It was encouraging to hear Gauteng Premier David Makhura talk about how the province was continuing to install “smart classrooms” in a number of our poorer schools during his state of the province address this week.
He mentioned that information and communication technology (ICT) had been rolled out in 377 of Gauteng’s no-fee schools, benefiting 64 000 matric learners as a result.
We hope the teachers are being properly trained in how to teach technology to young, hungry minds in these paperless classrooms, given that computers may be alien to many of them.
While it is heartening that the government is investing in technology for schools, sadly, the cost and extent of such a roll-out will inevitably exclude the impoverished minority for a long time to come.
In the meantime, the gap between these poor children and their tech-savvy counterparts in better resourced schools is widening, and the former will undoubtedly continue to be left behind as the rest of the world advances at a gallop.
This is a crying shame in a country – and, indeed, a world – that is desperate for science, technology, engineering and mathematics (Stem) skills.
These are the skills that will be in demand in the 21st-century workplace. Not only will they inspire people to train as software programmers, but they will also produce a new generation of critical, creative and analytical thinkers and problem solvers who are adaptable and innovative.
Hence, we should adopt an educational approach that reaches beyond laptops, tablets and internet access. We should be regarding teaching technologies, as well as teaching with technology, as concepts which are not mutually exclusive – because you do not necessarily need computers to teach basic computer science skills.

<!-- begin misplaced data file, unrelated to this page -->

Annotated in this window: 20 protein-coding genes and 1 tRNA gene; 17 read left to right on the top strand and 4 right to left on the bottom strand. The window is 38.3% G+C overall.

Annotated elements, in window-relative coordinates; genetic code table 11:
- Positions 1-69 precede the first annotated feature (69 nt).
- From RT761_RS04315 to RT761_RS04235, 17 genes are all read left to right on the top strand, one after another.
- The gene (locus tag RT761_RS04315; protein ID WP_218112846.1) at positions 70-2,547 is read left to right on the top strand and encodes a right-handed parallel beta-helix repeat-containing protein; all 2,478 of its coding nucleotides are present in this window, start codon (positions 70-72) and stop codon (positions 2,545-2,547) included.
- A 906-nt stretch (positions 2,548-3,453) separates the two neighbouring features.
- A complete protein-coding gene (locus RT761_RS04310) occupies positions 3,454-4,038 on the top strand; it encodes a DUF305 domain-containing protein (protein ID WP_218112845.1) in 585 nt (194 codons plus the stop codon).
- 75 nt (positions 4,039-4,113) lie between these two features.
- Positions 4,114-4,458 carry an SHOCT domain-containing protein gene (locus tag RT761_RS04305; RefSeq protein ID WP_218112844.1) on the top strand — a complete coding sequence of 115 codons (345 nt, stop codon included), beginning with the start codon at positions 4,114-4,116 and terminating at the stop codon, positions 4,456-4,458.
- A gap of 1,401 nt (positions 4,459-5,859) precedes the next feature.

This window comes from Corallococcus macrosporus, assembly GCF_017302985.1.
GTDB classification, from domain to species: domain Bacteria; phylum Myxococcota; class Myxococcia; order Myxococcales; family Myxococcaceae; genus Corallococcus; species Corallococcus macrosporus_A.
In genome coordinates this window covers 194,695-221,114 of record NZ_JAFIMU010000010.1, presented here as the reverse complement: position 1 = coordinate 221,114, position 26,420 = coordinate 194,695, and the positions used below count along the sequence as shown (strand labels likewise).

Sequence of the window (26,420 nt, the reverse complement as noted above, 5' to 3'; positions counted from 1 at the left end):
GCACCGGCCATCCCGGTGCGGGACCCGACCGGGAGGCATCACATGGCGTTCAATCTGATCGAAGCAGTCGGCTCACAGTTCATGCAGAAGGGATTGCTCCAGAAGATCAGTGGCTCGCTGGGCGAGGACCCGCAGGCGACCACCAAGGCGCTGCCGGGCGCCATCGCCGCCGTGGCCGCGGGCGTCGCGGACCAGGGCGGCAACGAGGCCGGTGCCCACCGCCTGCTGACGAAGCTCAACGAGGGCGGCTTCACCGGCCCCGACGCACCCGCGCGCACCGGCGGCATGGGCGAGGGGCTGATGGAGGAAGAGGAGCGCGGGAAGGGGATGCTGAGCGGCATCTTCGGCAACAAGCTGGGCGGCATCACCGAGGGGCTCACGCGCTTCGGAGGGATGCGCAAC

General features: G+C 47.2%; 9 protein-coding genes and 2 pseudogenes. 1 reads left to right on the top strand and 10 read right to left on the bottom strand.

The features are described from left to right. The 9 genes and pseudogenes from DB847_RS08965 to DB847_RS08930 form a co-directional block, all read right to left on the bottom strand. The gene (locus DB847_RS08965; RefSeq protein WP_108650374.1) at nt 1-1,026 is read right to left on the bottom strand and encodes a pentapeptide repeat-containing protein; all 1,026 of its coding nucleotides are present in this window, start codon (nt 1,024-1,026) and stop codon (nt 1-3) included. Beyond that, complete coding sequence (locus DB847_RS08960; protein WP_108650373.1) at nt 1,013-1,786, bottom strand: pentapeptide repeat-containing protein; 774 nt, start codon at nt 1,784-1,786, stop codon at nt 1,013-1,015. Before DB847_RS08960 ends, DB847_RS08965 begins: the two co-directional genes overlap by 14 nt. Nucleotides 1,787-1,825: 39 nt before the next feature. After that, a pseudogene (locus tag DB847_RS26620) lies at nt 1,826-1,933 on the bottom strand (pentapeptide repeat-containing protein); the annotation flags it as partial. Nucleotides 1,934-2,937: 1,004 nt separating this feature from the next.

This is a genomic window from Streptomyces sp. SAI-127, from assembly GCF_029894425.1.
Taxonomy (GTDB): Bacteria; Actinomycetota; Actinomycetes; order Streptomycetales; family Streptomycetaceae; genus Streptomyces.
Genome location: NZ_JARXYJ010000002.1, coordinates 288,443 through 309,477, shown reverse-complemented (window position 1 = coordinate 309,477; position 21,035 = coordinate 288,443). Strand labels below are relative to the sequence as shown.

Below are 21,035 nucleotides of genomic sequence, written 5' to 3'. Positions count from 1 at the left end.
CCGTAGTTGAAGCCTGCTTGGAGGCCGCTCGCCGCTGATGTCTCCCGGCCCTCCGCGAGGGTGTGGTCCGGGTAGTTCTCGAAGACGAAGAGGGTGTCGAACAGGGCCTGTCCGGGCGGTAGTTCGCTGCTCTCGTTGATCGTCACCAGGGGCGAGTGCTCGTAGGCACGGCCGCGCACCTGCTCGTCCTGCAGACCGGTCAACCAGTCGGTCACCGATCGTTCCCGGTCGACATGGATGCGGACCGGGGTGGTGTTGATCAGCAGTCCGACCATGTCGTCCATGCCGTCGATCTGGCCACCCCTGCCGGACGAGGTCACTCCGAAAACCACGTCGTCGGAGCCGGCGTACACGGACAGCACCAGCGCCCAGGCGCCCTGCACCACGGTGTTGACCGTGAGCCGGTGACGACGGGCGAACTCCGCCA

I run a nongovernmental organisation that teaches coding to children in a bid to cultivate a generation of boy and girl “geeks” who get a kick out of technology.
We offer two programmes – Knit2Code and Knock2Code – which use knitting and woodwork concepts to teach the basics of programming without the need for actual computers. These are but two of the cheap, sustainable solutions out there that could be used to enhance the education curriculum.
We have children as young as six being challenged and stimulated while trying to develop a game, an app or a webpage. It is possible.
We need to explore innovative ways to enable technology to be an integral part of education, instead of only giving learners the tools. In other words, instead of just giving them the proverbial fishing rod, let us teach them how to fish.
By embedding technology as a way of life early on, we can help learners develop a healthy interest in Stem as it will be seen as natural and fun, rather than intimidating.
Currently, ICT is taught in public schools only from Grade 10 onwards, and even then, mainly in former Model C schools.
I believe some form of computer programming, not just computer literacy, should be made compulsory from primary school level if we are to be competitive in the 21st-century knowledge economy.
If we prick an interest in Stem subjects at primary school level, children are more likely to focus their educational efforts on the skills needed to work in these areas. This, in turn, can help raise the number of South Africans who eventually pursue careers in these fields.
In addition, an early introduction to coding in all schools can enhance diversity in the workforce of the future.
Unfortunately, many young people from previously disadvantaged backgrounds turn away from careers in information technology because of the current lack of diversity in those fields and the dearth of suitable role models and educational support.
Teaching coding to all children will help lower some of the barriers associated with unconscious bias around Stem fields.
It will also give more options to those who may have originally been interested, but lacked proper exposure to the skills.
Tragically, it is a fact that giving children access to computers is not enough to make them computer literate, let alone technologically savvy.
I have seen township schools with fancy computer laboratories donated by corporates that are white elephants because no one knows how to use them.
Gauteng’s paperless classrooms are undoubtedly a step in the right direction, but the high costs of such a roll-out mean that many disadvantaged children will remain disadvantaged – and the cycle of disadvantage will continue.
Let us look at innovative solutions to get our youth excited about technology and give them equal opportunities to succeed and excel in life.
Matlali is the founder and “chief volunteer” of Africa Teen Geeks